• Post Image dairygirl62

    7/19/2011 7:30 AM
    To healthyguy2 Thanks for the positive and insightful comment. Those of us who have devoted our lives to production agriculture have had to become so good at what we do because there are fewer stewards of the land and animal caretakers then ever before. The population has increased tremendously, and it has made us fine tune what we do everyday in order to provide a healthy, wholesome product that we feed to our families and feel comfortable providing consumers the same quality as well.

  • Post Image healthyguy2

    7/18/2011 6:33 PM
    It is wonderful to live in a country with so many wonderful food choices. All Americans should consider that the average lifespan has amost doubled in the USA over the last 100 years. This was, in part, due to good wholesome food at a reasonable price. We all owe hardworking farmers a lot for their efforts to produce healthy and abundant food. I just wish more people would look at the facts, rather than alarmist viewpoints, when discussing food safety and food choices.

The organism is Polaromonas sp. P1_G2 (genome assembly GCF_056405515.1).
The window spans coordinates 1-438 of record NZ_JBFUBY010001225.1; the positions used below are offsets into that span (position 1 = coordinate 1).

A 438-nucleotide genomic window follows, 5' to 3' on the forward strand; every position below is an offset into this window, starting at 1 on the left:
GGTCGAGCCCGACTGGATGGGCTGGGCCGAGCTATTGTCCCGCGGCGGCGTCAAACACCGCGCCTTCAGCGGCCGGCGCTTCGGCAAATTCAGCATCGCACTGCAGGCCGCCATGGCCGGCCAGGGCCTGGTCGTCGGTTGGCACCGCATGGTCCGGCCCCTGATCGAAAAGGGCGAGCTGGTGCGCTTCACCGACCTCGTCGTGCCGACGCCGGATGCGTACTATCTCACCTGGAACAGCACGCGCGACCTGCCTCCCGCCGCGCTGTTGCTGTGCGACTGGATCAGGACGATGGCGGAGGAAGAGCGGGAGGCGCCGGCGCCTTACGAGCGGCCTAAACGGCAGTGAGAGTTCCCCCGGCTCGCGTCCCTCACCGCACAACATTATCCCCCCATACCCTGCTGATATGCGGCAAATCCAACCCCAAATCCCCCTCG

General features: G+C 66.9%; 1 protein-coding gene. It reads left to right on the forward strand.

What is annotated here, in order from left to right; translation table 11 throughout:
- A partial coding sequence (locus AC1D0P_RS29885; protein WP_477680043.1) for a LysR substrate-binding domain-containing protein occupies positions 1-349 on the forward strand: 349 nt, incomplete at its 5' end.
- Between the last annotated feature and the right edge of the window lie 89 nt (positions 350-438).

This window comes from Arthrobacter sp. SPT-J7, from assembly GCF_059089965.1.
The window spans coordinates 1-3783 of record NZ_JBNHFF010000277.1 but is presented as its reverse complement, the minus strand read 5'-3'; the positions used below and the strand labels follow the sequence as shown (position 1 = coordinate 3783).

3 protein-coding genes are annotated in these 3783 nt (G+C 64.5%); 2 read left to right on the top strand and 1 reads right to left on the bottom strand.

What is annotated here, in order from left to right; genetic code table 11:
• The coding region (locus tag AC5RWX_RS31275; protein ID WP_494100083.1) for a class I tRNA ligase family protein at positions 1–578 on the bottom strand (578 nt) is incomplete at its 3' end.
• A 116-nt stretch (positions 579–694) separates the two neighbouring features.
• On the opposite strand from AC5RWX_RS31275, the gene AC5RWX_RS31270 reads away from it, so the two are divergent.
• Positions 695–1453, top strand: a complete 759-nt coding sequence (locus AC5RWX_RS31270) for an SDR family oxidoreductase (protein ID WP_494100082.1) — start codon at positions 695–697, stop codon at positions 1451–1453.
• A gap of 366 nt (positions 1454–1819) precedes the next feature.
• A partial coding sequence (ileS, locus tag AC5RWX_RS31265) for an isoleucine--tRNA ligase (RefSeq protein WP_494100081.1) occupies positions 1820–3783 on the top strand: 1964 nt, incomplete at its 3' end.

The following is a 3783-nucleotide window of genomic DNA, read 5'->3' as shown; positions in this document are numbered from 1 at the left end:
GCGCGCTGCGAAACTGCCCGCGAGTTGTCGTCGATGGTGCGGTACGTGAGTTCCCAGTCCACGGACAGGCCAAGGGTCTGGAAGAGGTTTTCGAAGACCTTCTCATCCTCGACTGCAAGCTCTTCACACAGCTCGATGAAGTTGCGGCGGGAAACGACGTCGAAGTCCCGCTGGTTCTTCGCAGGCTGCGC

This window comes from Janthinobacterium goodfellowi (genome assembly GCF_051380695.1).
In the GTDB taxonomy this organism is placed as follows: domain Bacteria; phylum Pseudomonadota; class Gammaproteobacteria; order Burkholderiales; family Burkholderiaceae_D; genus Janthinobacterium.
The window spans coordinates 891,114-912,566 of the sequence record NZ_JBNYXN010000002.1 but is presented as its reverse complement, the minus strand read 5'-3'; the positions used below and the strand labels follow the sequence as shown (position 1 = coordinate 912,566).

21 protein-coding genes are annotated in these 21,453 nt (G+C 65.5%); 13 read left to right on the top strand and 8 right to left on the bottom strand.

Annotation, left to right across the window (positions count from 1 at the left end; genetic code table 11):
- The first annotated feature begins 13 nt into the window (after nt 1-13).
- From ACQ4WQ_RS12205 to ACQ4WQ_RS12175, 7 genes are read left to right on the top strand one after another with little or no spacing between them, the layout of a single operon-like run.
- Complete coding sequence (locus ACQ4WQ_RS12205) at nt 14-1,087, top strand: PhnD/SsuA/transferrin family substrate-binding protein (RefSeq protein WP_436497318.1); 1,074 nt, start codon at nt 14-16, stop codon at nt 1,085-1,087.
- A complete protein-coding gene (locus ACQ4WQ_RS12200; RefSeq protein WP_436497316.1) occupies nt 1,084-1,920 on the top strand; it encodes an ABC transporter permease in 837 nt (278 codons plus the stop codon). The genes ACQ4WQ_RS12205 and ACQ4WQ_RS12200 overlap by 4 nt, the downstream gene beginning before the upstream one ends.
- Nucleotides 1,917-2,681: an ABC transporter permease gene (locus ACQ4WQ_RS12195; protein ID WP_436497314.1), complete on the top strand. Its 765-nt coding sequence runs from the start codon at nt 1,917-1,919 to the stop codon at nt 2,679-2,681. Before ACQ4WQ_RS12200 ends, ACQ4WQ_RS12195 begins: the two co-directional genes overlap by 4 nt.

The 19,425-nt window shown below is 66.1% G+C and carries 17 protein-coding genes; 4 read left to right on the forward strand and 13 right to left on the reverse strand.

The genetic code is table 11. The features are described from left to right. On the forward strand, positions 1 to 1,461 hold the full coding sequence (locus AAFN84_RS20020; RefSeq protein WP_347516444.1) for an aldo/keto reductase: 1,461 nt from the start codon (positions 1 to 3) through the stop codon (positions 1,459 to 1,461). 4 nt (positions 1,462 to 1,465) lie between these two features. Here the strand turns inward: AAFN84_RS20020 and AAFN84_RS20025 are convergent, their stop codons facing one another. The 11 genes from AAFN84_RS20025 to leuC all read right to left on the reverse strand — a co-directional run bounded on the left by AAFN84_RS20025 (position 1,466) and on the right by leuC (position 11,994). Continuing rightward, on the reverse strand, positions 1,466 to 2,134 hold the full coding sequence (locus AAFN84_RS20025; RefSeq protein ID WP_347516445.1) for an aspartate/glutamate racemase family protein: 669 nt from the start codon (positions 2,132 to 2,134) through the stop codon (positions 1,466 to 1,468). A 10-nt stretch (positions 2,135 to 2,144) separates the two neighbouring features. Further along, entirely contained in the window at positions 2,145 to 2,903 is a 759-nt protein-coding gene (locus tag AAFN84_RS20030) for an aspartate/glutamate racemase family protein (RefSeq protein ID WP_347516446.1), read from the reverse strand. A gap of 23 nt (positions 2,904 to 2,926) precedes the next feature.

• Post Image dairygirl62

    7/18/2011 11:55 AM
    My husband and I and our teenage children are first-generation traditional dairy farmers in Wisconsin. My husband is a Madison graduate in Dairy Science and I am a people nutritionist/asst. librarian. We are passionate about the care we give our 100 Holstein girls 24/7. We are confident consuming the products we produce and know the consumer is getting the very best at an economical price. Dairy products are a critical part of a healthy eating plan. Get to know your local dairy producer.

  • Post Image frostypenn (sarah)

    7/18/2011 11:46 AM